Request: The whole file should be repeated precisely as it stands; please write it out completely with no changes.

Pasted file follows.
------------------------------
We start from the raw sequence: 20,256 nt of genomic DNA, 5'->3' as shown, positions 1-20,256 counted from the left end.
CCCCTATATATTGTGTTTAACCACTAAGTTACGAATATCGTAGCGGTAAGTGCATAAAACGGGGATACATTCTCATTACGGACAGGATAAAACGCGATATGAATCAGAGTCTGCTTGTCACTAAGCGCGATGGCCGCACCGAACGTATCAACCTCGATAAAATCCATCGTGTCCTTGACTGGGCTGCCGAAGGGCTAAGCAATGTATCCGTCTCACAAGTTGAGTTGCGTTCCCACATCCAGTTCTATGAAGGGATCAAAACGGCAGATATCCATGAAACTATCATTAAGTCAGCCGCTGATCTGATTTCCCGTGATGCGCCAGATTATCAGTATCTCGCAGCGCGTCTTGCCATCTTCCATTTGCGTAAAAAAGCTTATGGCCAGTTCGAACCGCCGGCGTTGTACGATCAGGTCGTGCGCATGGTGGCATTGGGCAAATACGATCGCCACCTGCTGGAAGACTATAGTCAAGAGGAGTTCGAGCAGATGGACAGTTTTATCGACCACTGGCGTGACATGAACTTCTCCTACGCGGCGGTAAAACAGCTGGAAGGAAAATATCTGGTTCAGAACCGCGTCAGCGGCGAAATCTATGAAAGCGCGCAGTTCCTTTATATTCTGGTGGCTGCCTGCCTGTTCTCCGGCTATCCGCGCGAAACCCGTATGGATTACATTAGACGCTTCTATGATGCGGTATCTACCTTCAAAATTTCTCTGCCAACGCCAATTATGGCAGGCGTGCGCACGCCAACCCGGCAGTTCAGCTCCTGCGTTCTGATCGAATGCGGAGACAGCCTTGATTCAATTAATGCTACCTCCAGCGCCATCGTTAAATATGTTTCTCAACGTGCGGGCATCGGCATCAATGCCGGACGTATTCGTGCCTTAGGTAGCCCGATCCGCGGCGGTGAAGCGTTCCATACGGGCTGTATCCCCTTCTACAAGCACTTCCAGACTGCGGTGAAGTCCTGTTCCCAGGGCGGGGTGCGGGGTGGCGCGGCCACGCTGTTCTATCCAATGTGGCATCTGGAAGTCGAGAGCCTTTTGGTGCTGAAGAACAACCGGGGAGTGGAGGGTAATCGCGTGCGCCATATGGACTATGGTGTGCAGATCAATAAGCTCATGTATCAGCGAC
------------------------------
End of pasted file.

We start from the raw sequence: 20,256 nt of genomic DNA, 5'->3' as shown, positions 1-20,256 counted from the left end.
CCCCTATATATTGTGTTTAACCACTAAGTTACGAATATCGTAGCGGTAAGTGCATAAAACGGGGATACATTCTCATTACGGACAGGATAAAACGCGATATGAATCAGAGTCTGCTTGTCACTAAGCGCGATGGCCGCACCGAACGTATCAACCTCGATAAAATCCATCGTGTCCTTGACTGGGCTGCCGAAGGGCTAAGCAATGTATCCGTCTCACAAGTTGAGTTGCGTTCCCACATCCAGTTCTATGAAGGGATCAAAACGGCAGATATCCATGAAACTATCATTAAGTCAGCCGCTGATCTGATTTCCCGTGATGCGCCAGATTATCAGTATCTCGCAGCGCGTCTTGCCATCTTCCATTTGCGTAAAAAAGCTTATGGCCAGTTCGAACCGCCGGCGTTGTACGATCAGGTCGTGCGCATGGTGGCATTGGGCAAATACGATCGCCACCTGCTGGAAGACTATAGTCAAGAGGAGTTCGAGCAGATGGACAGTTTTATCGACCACTGGCGTGACATGAACTTCTCCTACGCGGCGGTAAAACAGCTGGAAGGAAAATATCTGGTTCAGAACCGCGTCAGCGGCGAAATCTATGAAAGCGCGCAGTTCCTTTATATTCTGGTGGCTGCCTGCCTGTTCTCCGGCTATCCGCGCGAAACCCGTATGGATTACATTAGACGCTTCTATGATGCGGTATCTACCTTCAAAATTTCTCTGCCAACGCCAATTATGGCAGGCGTGCGCACGCCAACCCGGCAGTTCAGCTCCTGCGTTCTGATCGAATGCGGAGACAGCCTTGATTCAATTAATGCTACCTCCAGCGCCATCGTTAAATATGTTTCTCAACGTGCGGGCATCGGCATCAATGCCGGACGTATTCGTGCCTTAGGTAGCCCGATCCGCGGCGGTGAAGCGTTCCATACGGGCTGTATCCCCTTCTACAAGCACTTCCAGACTGCGGTGAAGTCCTGTTCCCAGGGCGGGGTGCGGGGTGGCGCGGCCACGCTGTTCTATCCAATGTGGCATCTGGAAGTCGAGAGCCTTTTGGTGCTGAAGAACAACCGGGGAGTGGAGGGTAATCGCGTGCGCCATATGGACTATGGTGTGCAGATCAATAAGCTCATGTATCAGCGAC